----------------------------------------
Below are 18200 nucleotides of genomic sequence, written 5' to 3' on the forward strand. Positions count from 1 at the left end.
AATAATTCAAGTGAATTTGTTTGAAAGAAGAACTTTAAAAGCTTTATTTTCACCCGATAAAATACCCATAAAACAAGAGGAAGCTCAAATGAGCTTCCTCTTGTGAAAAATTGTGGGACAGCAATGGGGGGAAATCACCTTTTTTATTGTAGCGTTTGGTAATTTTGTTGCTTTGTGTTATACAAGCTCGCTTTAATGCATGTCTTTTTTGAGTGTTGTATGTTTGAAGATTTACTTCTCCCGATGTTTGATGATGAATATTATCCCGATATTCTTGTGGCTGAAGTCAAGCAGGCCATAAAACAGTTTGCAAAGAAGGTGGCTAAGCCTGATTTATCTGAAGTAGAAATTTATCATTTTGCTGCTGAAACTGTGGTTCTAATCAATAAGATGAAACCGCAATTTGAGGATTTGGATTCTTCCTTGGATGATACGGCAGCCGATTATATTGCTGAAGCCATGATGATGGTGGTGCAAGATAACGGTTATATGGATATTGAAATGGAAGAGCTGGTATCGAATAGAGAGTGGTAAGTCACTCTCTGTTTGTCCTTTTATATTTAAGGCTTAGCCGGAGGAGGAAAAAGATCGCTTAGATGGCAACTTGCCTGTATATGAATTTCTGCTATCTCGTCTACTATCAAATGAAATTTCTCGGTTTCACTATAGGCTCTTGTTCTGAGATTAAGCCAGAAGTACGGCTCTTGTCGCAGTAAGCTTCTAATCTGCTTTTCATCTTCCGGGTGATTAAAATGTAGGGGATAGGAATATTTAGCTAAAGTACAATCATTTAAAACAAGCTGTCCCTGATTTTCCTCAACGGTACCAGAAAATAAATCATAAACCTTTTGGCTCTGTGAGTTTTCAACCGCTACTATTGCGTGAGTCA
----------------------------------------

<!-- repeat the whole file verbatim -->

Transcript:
Below are 18200 nucleotides of genomic sequence, written 5' to 3' on the forward strand. Positions count from 1 at the left end.
AATAATTCAAGTGAATTTGTTTGAAAGAAGAACTTTAAAAGCTTTATTTTCACCCGATAAAATACCCATAAAACAAGAGGAAGCTCAAATGAGCTTCCTCTTGTGAAAAATTGTGGGACAGCAATGGGGGGAAATCACCTTTTTTATTGTAGCGTTTGGTAATTTTGTTGCTTTGTGTTATACAAGCTCGCTTTAATGCATGTCTTTTTTGAGTGTTGTATGTTTGAAGATTTACTTCTCCCGATGTTTGATGATGAATATTATCCCGATATTCTTGTGGCTGAAGTCAAGCAGGCCATAAAACAGTTTGCAAAGAAGGTGGCTAAGCCTGATTTATCTGAAGTAGAAATTTATCATTTTGCTGCTGAAACTGTGGTTCTAATCAATAAGATGAAACCGCAATTTGAGGATTTGGATTCTTCCTTGGATGATACGGCAGCCGATTATATTGCTGAAGCCATGATGATGGTGGTGCAAGATAACGGTTATATGGATATTGAAATGGAAGAGCTGGTATCGAATAGAGAGTGGTAAGTCACTCTCTGTTTGTCCTTTTATATTTAAGGCTTAGCCGGAGGAGGAAAAAGATCGCTTAGATGGCAACTTGCCTGTATATGAATTTCTGCTATCTCGTCTACTATCAAATGAAATTTCTCGGTTTCACTATAGGCTCTTGTTCTGAGATTAAGCCAGAAGTACGGCTCTTGTCGCAGTAAGCTTCTAATCTGCTTTTCATCTTCCGGGTGATTAAAATGTAGGGGATAGGAATATTTAGCTAAAGTACAATCATTTAAAACAAGCTGTCCCTGATTTTCCTCAACGGTACCAGAAAATAAATCATAAACCTTTTGGCTCTGTGAGTTTTCAACCGCTACTATTGCGTGAGTCA